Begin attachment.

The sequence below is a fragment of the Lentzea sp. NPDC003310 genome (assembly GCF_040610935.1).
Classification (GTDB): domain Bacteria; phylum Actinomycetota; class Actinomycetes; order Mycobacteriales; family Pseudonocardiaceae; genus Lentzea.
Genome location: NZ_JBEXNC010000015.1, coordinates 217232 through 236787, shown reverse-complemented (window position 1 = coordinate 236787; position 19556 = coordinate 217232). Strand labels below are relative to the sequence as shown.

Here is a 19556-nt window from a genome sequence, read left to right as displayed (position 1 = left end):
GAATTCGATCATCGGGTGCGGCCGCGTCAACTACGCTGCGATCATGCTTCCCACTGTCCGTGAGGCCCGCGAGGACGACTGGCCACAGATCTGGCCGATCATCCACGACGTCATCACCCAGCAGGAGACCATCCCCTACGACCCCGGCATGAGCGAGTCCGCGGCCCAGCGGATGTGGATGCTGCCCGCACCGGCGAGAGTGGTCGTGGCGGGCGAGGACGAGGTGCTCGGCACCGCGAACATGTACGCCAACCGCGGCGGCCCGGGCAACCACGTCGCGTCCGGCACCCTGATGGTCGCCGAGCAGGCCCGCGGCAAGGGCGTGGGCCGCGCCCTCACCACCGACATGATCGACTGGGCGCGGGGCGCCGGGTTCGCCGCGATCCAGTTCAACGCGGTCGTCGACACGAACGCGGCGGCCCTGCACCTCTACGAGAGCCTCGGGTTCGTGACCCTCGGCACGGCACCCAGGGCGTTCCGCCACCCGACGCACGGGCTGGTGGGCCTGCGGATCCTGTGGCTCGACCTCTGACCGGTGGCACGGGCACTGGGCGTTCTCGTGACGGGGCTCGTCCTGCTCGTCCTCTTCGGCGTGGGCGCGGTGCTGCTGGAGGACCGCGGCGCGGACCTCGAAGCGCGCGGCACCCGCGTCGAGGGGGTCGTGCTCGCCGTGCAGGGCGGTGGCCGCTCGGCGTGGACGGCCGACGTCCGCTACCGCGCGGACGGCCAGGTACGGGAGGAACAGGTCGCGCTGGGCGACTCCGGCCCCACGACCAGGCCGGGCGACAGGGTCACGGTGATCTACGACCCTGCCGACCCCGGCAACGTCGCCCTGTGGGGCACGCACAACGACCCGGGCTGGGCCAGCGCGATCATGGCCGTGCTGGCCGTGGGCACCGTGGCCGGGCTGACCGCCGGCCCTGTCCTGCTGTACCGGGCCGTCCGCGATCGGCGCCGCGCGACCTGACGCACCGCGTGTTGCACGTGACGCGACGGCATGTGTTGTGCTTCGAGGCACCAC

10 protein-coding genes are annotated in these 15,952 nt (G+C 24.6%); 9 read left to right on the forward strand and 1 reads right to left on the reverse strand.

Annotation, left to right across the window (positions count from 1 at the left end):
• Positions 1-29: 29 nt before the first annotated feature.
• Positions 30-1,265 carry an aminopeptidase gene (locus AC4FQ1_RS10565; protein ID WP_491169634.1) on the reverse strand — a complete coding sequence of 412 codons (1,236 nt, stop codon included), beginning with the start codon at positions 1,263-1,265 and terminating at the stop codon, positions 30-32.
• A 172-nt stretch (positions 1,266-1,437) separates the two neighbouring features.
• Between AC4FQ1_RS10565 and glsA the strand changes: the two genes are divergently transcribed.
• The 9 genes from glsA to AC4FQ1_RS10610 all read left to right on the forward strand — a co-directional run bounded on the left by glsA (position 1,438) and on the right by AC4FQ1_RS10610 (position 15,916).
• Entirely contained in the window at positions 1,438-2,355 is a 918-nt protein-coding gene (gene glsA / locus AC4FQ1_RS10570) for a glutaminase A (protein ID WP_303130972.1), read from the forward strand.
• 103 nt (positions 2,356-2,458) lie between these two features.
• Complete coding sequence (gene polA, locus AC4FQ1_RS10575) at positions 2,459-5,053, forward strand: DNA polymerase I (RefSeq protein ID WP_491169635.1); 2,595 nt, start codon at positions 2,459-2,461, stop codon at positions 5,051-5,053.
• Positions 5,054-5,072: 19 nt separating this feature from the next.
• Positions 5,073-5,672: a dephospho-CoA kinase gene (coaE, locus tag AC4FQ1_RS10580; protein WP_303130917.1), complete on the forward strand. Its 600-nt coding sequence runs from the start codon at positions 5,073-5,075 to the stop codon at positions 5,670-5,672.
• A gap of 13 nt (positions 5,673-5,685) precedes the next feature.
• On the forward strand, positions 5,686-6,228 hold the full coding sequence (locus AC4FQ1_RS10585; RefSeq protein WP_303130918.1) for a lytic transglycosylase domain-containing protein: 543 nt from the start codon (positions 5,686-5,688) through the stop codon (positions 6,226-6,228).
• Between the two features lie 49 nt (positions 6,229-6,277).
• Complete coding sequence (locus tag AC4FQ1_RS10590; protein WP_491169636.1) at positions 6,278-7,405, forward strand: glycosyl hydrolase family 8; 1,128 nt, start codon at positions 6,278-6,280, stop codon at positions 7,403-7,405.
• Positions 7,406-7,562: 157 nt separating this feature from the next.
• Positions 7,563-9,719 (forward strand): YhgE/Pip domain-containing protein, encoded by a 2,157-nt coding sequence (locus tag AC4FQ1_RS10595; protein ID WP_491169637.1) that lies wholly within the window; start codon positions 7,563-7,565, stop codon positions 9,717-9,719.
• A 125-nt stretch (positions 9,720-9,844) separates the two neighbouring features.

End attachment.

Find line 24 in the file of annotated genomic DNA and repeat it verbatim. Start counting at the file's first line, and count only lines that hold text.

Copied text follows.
• A 125-nt stretch (positions 9,720-9,844) separates the two neighbouring features.